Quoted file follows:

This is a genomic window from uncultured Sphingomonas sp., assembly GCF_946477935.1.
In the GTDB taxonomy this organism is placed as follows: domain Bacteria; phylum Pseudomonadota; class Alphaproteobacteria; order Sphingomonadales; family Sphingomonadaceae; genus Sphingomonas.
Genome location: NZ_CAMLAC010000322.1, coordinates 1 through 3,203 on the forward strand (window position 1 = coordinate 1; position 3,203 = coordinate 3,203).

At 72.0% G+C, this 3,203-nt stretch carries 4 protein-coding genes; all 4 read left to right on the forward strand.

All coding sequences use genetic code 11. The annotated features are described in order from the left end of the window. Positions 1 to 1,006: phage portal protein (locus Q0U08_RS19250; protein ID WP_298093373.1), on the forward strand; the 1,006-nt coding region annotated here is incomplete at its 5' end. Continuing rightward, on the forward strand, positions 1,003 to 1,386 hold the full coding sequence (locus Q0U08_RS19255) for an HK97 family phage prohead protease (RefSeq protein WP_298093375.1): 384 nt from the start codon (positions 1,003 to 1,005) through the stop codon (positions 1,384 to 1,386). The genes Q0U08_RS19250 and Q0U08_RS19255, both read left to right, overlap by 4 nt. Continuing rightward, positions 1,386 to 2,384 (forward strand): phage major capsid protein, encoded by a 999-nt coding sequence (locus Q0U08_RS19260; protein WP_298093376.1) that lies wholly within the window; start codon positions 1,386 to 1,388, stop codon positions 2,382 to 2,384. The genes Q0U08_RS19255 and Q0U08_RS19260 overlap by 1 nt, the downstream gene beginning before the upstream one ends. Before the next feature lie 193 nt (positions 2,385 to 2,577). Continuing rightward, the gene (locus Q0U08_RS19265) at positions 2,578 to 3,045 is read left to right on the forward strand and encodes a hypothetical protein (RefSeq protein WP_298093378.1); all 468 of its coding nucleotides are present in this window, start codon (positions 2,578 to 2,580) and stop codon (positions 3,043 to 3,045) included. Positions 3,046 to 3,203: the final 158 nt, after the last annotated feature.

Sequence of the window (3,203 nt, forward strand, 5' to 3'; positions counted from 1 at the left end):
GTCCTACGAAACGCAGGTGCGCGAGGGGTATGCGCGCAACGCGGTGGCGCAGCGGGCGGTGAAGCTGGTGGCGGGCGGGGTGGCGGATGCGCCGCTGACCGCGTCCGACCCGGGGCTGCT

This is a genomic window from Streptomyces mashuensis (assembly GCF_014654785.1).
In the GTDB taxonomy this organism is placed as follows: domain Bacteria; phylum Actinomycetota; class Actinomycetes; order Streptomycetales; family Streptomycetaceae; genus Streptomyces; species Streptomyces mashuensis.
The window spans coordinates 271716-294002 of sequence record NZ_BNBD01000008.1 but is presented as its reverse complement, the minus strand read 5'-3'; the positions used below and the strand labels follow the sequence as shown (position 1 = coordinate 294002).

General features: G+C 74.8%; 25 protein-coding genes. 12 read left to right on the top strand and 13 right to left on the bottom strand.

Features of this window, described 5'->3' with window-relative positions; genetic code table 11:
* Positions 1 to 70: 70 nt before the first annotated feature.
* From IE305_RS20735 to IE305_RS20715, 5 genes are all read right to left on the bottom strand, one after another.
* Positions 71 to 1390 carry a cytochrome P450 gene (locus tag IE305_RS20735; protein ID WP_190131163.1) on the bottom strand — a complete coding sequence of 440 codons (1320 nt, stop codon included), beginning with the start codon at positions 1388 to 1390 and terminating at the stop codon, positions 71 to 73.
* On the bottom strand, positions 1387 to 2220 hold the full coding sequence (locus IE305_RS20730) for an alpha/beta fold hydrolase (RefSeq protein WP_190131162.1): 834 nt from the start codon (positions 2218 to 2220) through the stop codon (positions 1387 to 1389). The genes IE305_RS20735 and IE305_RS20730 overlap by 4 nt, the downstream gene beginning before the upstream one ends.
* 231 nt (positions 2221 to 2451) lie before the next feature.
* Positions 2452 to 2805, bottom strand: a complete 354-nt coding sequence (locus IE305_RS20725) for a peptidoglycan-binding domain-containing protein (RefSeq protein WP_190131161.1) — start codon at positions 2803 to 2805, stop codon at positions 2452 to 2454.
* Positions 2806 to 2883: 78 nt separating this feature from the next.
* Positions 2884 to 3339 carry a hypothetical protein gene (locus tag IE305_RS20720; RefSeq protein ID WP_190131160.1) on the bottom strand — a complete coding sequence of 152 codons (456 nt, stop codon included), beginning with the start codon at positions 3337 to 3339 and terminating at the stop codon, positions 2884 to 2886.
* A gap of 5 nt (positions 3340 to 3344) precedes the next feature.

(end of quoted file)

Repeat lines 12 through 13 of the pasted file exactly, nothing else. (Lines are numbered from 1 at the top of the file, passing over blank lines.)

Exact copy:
Features of this window, described 5'->3' with window-relative positions; genetic code table 11:
* Positions 1 to 70: 70 nt before the first annotated feature.